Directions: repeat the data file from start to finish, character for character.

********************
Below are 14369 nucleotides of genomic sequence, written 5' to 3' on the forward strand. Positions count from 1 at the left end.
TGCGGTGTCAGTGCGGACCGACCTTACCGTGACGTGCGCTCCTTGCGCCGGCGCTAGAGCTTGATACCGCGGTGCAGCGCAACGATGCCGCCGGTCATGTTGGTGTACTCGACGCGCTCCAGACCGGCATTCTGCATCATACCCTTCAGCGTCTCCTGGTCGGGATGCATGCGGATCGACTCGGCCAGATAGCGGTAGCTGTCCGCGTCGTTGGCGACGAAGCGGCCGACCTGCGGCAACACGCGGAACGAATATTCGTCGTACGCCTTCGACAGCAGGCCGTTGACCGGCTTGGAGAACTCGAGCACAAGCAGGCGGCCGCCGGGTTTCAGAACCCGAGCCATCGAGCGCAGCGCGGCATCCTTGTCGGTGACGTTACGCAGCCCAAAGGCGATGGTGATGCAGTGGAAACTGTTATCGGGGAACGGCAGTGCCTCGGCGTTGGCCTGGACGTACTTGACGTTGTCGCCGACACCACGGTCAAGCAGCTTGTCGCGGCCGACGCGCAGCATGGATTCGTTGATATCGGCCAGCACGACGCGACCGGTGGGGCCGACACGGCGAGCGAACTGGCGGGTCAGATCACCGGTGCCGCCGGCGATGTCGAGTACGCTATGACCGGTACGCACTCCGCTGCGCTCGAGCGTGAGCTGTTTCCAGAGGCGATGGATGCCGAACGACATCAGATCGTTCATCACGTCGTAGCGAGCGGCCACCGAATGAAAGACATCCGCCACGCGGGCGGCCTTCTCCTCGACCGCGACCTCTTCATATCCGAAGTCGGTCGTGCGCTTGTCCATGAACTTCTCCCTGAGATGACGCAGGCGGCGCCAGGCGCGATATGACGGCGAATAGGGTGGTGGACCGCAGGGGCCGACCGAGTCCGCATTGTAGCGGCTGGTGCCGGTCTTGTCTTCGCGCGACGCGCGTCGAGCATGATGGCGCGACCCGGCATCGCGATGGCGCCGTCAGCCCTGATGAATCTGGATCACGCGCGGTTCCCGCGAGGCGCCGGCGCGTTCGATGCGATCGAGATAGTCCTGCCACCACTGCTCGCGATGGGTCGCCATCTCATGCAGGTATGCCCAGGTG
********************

Below are 14369 nucleotides of genomic sequence, written 5' to 3' on the forward strand. Positions count from 1 at the left end.
TGCGGTGTCAGTGCGGACCGACCTTACCGTGACGTGCGCTCCTTGCGCCGGCGCTAGAGCTTGATACCGCGGTGCAGCGCAACGATGCCGCCGGTCATGTTGGTGTACTCGACGCGCTCCAGACCGGCATTCTGCATCATACCCTTCAGCGTCTCCTGGTCGGGATGCATGCGGATCGACTCGGCCAGATAGCGGTAGCTGTCCGCGTCGTTGGCGACGAAGCGGCCGACCTGCGGCAACACGCGGAACGAATATTCGTCGTACGCCTTCGACAGCAGGCCGTTGACCGGCTTGGAGAACTCGAGCACAAGCAGGCGGCCGCCGGGTTTCAGAACCCGAGCCATCGAGCGCAGCGCGGCATCCTTGTCGGTGACGTTACGCAGCCCAAAGGCGATGGTGATGCAGTGGAAACTGTTATCGGGGAACGGCAGTGCCTCGGCGTTGGCCTGGACGTACTTGACGTTGTCGCCGACACCACGGTCAAGCAGCTTGTCGCGGCCGACGCGCAGCATGGATTCGTTGATATCGGCCAGCACGACGCGACCGGTGGGGCCGACACGGCGAGCGAACTGGCGGGTCAGATCACCGGTGCCGCCGGCGATGTCGAGTACGCTATGACCGGTACGCACTCCGCTGCGCTCGAGCGTGAGCTGTTTCCAGAGGCGATGGATGCCGAACGACATCAGATCGTTCATCACGTCGTAGCGAGCGGCCACCGAATGAAAGACATCCGCCACGCGGGCGGCCTTCTCCTCGACCGCGACCTCTTCATATCCGAAGTCGGTCGTGCGCTTGTCCATGAACTTCTCCCTGAGATGACGCAGGCGGCGCCAGGCGCGATATGACGGCGAATAGGGTGGTGGACCGCAGGGGCCGACCGAGTCCGCATTGTAGCGGCTGGTGCCGGTCTTGTCTTCGCGCGACGCGCGTCGAGCATGATGGCGCGACCCGGCATCGCGATGGCGCCGTCAGCCCTGATGAATCTGGATCACGCGCGGTTCCCGCGAGGCGCCGGCGCGTTCGATGCGATCGAGATAGTCCTGCCACCACTGCTCGCGATGGGTCGCCATCTCATGCAGGTATGCCCAGGTG